This little antenna is widely considered the best whip antenna on the market. It’s been around for 40 years and is favoured by the US Coastguard and many a seasoned cruiser.

With the coil guaranteed for life and the stainless whip replaceable, this little unit up for the challenge of long-term cruising.

Happy on the mast or transom, this is one tough antenna – but some do warn of making sure the cable-end connection is properly protected from the elements.

Reasons to buy
– Widely regarded as the king of the cruisers
– Guarantees and spares available

Reasons to avoid
– Harder to find in Europe, but not impossible
– Slightly more expensive than very similar offerings from the bigger rivals


Gain – 3dB
Max power – 250 watts
Weight – 230g
Length – 0.87m

Buy it now on eBay


Shakespeare Squatty 5215 Whip Antenna (5214 in the US)

King of the Whip title challenger

These antennae are suited equally well on the masthead or the pushpit. This style is definitely a favourite of many seasoned ocean cruisers.

This is Shakespeare’s version, closely resembling the famous Metz Mantra but at a fraction of the cost. The whip-style antenna is small and light but very capable of great coverage, standing at 1m high.

The stainless-steel whip also has a fair bit of flexibility, which means it can take some accidental bending without damage, so when hauling in that prize tuna mid-ocean, you don’t have to worry so much about any breakages in the heat of the fight (in the VHF antenna department at least!)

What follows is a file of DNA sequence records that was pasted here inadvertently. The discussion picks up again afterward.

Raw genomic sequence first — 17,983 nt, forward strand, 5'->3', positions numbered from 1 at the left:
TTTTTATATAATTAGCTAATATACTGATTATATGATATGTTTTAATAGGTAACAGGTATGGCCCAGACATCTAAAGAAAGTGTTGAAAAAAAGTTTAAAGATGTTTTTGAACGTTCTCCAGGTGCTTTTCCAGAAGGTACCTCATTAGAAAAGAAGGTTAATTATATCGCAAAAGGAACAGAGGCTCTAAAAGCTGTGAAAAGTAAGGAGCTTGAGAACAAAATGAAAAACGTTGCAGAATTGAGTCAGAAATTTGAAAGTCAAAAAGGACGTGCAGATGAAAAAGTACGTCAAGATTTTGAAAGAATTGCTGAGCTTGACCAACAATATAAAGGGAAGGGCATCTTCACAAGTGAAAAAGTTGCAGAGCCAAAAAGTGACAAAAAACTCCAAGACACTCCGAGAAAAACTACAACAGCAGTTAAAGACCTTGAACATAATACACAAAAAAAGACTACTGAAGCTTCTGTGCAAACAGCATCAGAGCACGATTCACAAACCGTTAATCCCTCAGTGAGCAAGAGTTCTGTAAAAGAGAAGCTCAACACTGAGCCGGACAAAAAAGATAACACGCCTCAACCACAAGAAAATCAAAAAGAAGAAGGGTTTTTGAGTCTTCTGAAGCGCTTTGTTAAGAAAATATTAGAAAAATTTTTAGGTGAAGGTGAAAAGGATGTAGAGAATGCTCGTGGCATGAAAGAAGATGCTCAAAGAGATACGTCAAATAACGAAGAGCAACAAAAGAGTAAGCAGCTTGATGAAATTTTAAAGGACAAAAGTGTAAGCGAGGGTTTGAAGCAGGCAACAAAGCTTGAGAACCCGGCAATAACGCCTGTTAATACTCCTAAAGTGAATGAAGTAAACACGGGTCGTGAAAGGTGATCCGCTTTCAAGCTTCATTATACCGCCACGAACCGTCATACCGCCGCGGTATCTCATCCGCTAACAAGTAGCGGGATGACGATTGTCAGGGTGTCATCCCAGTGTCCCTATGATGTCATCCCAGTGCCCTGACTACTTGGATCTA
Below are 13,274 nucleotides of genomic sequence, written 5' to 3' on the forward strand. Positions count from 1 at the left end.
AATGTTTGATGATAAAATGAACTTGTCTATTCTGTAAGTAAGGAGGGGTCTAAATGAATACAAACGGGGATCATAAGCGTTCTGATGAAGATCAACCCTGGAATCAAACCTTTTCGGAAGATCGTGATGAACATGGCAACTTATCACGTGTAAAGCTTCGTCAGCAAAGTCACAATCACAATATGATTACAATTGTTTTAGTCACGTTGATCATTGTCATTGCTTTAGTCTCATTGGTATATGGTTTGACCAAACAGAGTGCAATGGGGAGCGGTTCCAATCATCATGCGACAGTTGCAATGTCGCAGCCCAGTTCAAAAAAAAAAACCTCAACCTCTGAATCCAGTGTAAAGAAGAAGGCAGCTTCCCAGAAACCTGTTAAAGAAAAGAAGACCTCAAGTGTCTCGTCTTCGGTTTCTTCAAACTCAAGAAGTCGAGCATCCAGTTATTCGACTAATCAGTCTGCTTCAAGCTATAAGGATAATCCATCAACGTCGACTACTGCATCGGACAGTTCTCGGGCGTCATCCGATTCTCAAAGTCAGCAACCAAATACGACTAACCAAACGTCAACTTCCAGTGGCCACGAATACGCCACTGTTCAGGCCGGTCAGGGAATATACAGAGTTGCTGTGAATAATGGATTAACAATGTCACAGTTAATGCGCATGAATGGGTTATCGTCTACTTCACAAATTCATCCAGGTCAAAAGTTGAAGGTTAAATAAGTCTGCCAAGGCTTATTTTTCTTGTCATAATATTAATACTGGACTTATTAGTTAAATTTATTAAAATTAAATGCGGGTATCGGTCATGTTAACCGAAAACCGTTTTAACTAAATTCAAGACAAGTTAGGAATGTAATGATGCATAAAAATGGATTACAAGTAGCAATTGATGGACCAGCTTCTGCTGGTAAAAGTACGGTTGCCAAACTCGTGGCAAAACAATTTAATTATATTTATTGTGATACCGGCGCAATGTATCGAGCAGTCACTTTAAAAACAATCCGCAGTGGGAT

Reasons to buy
– A great little whip antenna from a high-quality brand
– Widely available
– Nice price point

Reasons to avoid
– Up against stiff opposition for the title
– Bit of a compromise compared to antennae made specifically for masthead or deck


Gain – 3dB
Max power – 50 watts
Weight – 650g
Length – 1m

Buy it now at Bass Pro Shops

Buy it now on eBay



Supergain Glomex Task Whip Antenna

A smaller alternative

This tiny 530mm whip antenna was designed with RIBs in mind – but it also packs the same punch as you get in a VHF antenna twice its size.

Because of its RIB heritage it certainly is built to survive the bounciest conditions – perfect for those who either choose to or always find themselves with long upwind battles.

This would benefit from being mounted as high as possible but it seems to be pretty impressive even sat on the push pit. Quick to take on and off, it is well worth a look at, especially for smaller boats